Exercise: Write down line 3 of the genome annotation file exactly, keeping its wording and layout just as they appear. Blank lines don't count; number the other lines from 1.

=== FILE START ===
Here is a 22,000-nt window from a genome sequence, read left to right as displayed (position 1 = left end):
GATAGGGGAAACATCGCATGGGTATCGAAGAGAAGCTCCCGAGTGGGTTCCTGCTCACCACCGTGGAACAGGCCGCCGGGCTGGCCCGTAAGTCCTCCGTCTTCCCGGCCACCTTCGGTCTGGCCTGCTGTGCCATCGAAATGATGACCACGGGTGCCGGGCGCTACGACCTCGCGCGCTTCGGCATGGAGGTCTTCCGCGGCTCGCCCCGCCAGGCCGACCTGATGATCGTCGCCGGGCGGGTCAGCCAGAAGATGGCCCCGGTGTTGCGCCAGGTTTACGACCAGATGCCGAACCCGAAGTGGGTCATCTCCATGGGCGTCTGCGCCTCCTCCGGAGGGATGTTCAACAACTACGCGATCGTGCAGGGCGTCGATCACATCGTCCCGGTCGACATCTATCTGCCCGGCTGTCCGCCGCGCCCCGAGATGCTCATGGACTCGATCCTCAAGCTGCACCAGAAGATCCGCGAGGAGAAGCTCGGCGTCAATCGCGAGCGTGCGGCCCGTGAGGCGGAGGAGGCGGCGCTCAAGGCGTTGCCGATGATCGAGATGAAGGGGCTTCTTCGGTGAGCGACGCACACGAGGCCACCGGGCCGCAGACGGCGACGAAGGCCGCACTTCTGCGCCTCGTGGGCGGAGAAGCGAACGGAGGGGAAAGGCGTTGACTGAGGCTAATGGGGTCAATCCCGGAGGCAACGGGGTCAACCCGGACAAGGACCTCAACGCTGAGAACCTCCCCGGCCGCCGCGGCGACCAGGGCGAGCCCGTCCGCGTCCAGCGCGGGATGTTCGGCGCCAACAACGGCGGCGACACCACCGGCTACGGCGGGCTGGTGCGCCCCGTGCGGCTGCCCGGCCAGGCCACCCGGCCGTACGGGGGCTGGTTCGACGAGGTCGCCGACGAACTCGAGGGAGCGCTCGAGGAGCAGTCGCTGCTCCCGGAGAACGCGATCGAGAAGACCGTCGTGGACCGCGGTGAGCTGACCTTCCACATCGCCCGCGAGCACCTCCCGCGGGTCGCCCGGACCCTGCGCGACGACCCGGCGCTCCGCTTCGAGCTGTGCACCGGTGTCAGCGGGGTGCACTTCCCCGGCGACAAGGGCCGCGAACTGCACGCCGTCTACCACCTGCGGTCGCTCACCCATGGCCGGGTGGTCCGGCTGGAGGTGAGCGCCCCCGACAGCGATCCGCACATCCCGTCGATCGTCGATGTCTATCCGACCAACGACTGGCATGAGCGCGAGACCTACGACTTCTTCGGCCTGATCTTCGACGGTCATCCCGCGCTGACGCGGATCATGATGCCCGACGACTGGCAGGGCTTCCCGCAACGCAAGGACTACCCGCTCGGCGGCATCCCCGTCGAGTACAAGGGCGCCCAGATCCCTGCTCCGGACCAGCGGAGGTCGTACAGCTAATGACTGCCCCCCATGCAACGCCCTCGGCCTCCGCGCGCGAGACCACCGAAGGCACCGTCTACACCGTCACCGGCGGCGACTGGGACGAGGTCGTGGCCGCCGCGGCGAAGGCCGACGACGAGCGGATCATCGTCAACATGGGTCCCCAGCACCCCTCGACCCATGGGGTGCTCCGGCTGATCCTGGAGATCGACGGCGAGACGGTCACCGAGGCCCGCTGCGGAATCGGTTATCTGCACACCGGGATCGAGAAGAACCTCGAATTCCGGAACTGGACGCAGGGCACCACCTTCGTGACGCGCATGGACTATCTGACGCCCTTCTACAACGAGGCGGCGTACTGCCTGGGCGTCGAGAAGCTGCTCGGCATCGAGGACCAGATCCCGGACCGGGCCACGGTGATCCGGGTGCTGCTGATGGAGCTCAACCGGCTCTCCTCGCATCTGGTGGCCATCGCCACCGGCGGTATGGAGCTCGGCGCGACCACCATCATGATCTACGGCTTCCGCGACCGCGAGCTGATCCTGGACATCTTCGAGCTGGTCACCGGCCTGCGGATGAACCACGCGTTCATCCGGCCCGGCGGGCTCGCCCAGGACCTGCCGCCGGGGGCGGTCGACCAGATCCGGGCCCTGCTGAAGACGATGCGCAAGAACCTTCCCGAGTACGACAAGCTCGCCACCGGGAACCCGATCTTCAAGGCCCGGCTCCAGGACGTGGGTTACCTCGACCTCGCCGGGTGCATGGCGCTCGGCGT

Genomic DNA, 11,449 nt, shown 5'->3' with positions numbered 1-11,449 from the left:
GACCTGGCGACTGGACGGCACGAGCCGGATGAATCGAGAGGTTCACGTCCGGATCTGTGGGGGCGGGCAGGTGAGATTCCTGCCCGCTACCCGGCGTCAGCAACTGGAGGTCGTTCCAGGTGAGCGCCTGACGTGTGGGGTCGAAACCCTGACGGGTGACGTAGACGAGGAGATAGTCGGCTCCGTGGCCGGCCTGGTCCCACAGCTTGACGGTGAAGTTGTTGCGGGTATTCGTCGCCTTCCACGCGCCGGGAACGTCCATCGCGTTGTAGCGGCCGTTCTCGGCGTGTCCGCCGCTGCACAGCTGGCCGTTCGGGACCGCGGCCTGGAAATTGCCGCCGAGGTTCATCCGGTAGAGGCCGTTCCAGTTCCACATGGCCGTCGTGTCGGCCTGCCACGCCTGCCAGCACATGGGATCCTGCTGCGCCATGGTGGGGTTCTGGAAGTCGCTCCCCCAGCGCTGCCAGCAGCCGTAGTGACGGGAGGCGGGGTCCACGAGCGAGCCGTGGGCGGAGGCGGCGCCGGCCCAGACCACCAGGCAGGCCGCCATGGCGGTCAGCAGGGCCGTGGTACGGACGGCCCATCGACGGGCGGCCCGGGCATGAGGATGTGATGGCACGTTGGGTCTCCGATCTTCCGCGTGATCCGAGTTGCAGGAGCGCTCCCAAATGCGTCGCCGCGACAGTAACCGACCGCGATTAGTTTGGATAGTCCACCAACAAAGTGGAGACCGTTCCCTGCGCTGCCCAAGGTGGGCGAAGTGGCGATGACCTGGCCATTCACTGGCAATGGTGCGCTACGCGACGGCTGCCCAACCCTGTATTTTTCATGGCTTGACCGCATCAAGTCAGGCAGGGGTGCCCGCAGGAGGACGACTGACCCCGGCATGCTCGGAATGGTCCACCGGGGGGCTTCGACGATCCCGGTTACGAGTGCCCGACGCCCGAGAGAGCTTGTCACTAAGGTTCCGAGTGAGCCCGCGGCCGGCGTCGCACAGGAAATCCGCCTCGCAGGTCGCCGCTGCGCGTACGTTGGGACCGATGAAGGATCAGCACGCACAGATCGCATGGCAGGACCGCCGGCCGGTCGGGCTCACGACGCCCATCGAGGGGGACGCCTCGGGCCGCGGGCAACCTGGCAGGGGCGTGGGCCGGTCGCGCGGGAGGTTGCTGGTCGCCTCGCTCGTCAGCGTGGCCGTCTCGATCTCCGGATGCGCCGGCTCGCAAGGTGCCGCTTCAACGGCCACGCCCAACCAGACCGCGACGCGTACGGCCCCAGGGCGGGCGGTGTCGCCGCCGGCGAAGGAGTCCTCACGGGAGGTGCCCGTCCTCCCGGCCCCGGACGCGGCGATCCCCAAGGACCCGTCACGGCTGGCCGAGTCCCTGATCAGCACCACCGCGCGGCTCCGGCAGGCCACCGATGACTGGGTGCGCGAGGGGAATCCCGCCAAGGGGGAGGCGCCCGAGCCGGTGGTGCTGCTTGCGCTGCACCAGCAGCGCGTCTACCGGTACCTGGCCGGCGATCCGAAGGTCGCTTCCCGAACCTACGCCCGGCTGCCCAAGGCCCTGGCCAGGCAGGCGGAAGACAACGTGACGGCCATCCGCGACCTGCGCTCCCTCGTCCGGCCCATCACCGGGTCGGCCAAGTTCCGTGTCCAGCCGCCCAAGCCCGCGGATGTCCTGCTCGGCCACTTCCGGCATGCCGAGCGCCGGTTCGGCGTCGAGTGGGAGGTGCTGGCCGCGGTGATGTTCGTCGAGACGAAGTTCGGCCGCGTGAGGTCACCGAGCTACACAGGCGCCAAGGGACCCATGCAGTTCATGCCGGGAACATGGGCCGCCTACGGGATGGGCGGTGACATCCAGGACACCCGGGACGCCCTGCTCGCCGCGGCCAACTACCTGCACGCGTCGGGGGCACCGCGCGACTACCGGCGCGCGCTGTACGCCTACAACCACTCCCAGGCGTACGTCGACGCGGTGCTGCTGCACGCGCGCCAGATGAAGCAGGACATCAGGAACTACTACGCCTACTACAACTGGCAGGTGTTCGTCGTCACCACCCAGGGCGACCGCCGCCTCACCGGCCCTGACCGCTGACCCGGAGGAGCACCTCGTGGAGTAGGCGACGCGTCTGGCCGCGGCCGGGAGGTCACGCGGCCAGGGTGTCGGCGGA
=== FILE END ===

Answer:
Genomic DNA, 11,449 nt, shown 5'->3' with positions numbered 1-11,449 from the left: